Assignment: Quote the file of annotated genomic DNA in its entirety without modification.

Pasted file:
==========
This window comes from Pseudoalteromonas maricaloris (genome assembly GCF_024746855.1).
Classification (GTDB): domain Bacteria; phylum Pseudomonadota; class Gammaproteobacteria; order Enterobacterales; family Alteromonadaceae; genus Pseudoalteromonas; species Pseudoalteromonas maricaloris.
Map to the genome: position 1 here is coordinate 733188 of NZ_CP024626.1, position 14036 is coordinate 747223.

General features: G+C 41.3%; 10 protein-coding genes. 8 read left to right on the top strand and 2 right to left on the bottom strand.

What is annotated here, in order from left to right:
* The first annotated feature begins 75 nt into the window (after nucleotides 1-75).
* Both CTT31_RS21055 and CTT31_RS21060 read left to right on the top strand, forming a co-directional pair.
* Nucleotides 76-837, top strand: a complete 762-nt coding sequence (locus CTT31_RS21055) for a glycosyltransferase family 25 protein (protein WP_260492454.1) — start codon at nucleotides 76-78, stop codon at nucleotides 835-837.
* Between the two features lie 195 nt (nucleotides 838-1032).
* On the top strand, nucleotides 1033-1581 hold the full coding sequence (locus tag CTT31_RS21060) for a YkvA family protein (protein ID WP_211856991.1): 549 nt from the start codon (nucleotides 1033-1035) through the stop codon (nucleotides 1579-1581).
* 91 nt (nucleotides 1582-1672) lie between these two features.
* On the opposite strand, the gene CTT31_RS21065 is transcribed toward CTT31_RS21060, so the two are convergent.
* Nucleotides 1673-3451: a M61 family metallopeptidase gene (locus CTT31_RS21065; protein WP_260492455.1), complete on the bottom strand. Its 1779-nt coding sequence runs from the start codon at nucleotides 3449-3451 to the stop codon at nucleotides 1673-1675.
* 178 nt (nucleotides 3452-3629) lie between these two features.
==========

This window comes from Pseudoalteromonas maricaloris (genome assembly GCF_024746855.1).
Classification (GTDB): domain Bacteria; phylum Pseudomonadota; class Gammaproteobacteria; order Enterobacterales; family Alteromonadaceae; genus Pseudoalteromonas; species Pseudoalteromonas maricaloris.
Map to the genome: position 1 here is coordinate 733188 of NZ_CP024626.1, position 14036 is coordinate 747223.

General features: G+C 41.3%; 10 protein-coding genes. 8 read left to right on the top strand and 2 right to left on the bottom strand.

What is annotated here, in order from left to right:
* The first annotated feature begins 75 nt into the window (after nucleotides 1-75).
* Both CTT31_RS21055 and CTT31_RS21060 read left to right on the top strand, forming a co-directional pair.
* Nucleotides 76-837, top strand: a complete 762-nt coding sequence (locus CTT31_RS21055) for a glycosyltransferase family 25 protein (protein WP_260492454.1) — start codon at nucleotides 76-78, stop codon at nucleotides 835-837.
* Between the two features lie 195 nt (nucleotides 838-1032).
* On the top strand, nucleotides 1033-1581 hold the full coding sequence (locus tag CTT31_RS21060) for a YkvA family protein (protein ID WP_211856991.1): 549 nt from the start codon (nucleotides 1033-1035) through the stop codon (nucleotides 1579-1581).
* 91 nt (nucleotides 1582-1672) lie between these two features.
* On the opposite strand, the gene CTT31_RS21065 is transcribed toward CTT31_RS21060, so the two are convergent.
* Nucleotides 1673-3451: a M61 family metallopeptidase gene (locus CTT31_RS21065; protein WP_260492455.1), complete on the bottom strand. Its 1779-nt coding sequence runs from the start codon at nucleotides 3449-3451 to the stop codon at nucleotides 1673-1675.
* 178 nt (nucleotides 3452-3629) lie between these two features.